Honorable mention: Hamilton

I went back and forth on Disney’s filmed version of Lin Manuel Miranda’s Broadway smash hit “Hamilton.” Is this a movie? If so, it’s far and away the best I saw this year. But, in so many ways, it’s not a movie. Ultimately, I didn’t feel like it was fair to award something that has essentially been around for years—albeit, now, to a much larger audience—with a spot on my top 10 list. But I think it’s important to include a shout-out to it neverthless, because “Hamilton” is an absolutely incredible experience that shouldn’t be missed by anyone with a pulse. Look on YouTube any given day and you will see hundreds, if not thousands, of “Hamilton” parody videos. It’s a certified cultural phenomenon, and it deserves all of the accolades it has received and more. Shows like this come along rarely, so enjoy the brilliance for yourself. “Hamilton” is available to stream on Disney+.

My 11—20 picks:

  • 11. The Trial of the Chicago 7
  • 12. Crip Camp
  • 13. One Night in Miami
  • 14. The Forty-Year-Old Version
  • 15. The Social Dilemma
  • 16. Palm Springs
  • 17. My Octopus Teacher
  • 18. Ma Rainey’s Black Bottom
  • 19. The Vast of Night
  • 20. Mank

Blind spots:

2020 was a strange year; films that I would have likely gotten to see ended up being pushed back due to extended eligibility windows for awards. And so, several of the most celebrated movies of the year are absolutely nowhere to be found for the average moviegoer. With that being said, both “Nomadland” and “Minari” are to be considered 2021 movies for my purposes, since I can’t see them until February at the earliest.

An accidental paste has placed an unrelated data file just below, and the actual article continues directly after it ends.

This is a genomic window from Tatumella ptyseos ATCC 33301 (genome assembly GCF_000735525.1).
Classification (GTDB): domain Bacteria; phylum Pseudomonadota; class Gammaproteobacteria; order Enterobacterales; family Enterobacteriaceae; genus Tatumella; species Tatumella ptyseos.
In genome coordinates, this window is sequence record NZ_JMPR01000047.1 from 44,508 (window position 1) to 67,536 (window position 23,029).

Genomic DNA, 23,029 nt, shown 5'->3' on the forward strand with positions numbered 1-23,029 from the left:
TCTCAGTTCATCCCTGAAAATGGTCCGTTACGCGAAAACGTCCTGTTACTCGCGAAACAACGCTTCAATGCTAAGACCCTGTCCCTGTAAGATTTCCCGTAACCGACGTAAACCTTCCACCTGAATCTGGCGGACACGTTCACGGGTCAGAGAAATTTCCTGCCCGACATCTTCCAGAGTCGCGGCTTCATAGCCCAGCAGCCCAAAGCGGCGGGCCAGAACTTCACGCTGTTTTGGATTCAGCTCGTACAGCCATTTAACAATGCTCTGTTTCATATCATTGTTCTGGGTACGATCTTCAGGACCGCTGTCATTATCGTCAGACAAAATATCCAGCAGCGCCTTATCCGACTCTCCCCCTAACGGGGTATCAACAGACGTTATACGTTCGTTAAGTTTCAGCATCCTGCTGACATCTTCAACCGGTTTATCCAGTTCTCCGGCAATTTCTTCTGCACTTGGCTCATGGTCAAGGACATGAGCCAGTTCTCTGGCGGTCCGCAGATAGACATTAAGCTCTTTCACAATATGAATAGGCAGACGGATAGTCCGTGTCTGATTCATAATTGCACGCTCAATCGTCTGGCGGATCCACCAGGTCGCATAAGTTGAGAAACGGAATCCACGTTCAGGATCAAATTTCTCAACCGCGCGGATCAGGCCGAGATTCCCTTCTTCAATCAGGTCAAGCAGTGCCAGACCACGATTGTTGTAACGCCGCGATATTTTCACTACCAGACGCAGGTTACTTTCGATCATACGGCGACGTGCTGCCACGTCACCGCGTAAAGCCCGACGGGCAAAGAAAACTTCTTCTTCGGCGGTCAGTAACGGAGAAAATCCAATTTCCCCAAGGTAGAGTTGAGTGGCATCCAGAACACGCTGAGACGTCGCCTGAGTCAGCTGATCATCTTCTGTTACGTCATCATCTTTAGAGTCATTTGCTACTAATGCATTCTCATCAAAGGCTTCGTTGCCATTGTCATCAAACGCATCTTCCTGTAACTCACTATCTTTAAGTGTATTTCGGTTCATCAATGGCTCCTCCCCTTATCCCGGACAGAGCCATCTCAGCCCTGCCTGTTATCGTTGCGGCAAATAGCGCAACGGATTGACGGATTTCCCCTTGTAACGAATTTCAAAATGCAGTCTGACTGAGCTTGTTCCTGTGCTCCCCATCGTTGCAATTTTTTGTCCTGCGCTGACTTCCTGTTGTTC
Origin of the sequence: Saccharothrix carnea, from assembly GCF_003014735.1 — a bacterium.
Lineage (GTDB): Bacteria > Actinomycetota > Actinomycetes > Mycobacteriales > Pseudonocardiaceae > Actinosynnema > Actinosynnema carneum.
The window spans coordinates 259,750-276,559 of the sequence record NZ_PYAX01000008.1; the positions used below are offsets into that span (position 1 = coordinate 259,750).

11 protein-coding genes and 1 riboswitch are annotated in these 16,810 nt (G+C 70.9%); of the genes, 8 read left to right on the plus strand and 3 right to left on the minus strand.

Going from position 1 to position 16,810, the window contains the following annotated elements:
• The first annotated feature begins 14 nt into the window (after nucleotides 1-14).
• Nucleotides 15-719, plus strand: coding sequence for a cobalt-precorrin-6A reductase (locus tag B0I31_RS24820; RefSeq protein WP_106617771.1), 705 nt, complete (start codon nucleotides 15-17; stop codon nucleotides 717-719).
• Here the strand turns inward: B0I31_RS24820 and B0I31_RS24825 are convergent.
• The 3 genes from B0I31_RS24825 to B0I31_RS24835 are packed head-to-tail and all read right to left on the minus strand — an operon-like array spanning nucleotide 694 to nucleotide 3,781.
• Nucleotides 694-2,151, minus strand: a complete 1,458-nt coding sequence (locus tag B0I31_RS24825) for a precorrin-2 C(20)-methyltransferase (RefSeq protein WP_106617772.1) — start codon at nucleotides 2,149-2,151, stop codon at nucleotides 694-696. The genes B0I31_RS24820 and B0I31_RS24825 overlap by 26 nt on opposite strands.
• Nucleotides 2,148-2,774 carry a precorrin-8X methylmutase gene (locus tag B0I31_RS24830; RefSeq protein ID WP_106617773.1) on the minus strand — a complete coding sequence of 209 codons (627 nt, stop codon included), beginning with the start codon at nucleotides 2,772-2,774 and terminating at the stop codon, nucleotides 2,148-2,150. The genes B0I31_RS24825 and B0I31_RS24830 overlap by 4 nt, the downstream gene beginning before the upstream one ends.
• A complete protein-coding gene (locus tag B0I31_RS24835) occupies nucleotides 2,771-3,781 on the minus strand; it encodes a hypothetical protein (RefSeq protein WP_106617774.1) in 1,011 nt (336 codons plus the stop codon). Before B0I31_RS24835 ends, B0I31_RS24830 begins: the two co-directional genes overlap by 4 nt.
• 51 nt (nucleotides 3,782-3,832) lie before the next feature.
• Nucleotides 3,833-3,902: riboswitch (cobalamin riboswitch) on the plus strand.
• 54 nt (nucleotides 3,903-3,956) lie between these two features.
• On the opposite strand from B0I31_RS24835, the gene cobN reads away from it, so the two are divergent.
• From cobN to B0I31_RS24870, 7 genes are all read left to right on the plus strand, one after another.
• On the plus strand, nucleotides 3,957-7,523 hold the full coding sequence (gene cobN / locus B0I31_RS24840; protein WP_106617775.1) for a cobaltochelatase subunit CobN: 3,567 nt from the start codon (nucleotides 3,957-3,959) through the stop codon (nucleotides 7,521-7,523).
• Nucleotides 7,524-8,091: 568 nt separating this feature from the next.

Other films of note I have yet to see as of this writing include “Collective,” “Beanpole,” “Athlete A,” “Saint Frances,” “Bacurau,” “Bloody Nose, Empty Pockets,” “The Assistant,” “Kajillionaire,” “The Painter and the Thief,” “The Personal History of David Copperfield,” “The True History of the Kelly Gang,” “Color Out of Space,” “The King of Staten Island,” “News of the World,” “Promising Young Woman,” “Tigertail” and “Bill & Ted Face the Music.” Let me know which of these are worth checking out!

My Top 10 Films of 2019

From one perspective, the year in cinema that was 2019 was a letdown. Massive flops, both critical and commercial, littered the Hollywood landscape. Even Disney, which had its most financially successful year on record, could be accused of running into a creative slump, with remakes and sequels winning out over more thoughtful original content.

And yet, for folks who see a lot of movies (like me), 2019 was easily the best year for film in recent memory. I would go so far as to say that it was my favorite year for film overall since I began this blog in 2012. Some of the industry’s most celebrate auteurs dropped new defining works (hello Tarantino, Malick, Scorsese and Baumbach), and I was consistently impressed with how many movies moved me or stunned me with their technical prowess (The Lighthouse and 1917 are two standouts on that front).

Sure, there were some disappointing films that didn’t live up to their potential, but I found a lot to like even in movies that weren’t technically great (It: Chapter Two and Godzilla: King of the Monsters are two of my greatest guilty pleasures of 2019). Overall, I’ve found so many movies this year that stretched the boundaries of what it means to make good art, and I was saddened putting together this year’s list to discover that so many wonderful movies did not have room in my top 10 or even my top 20.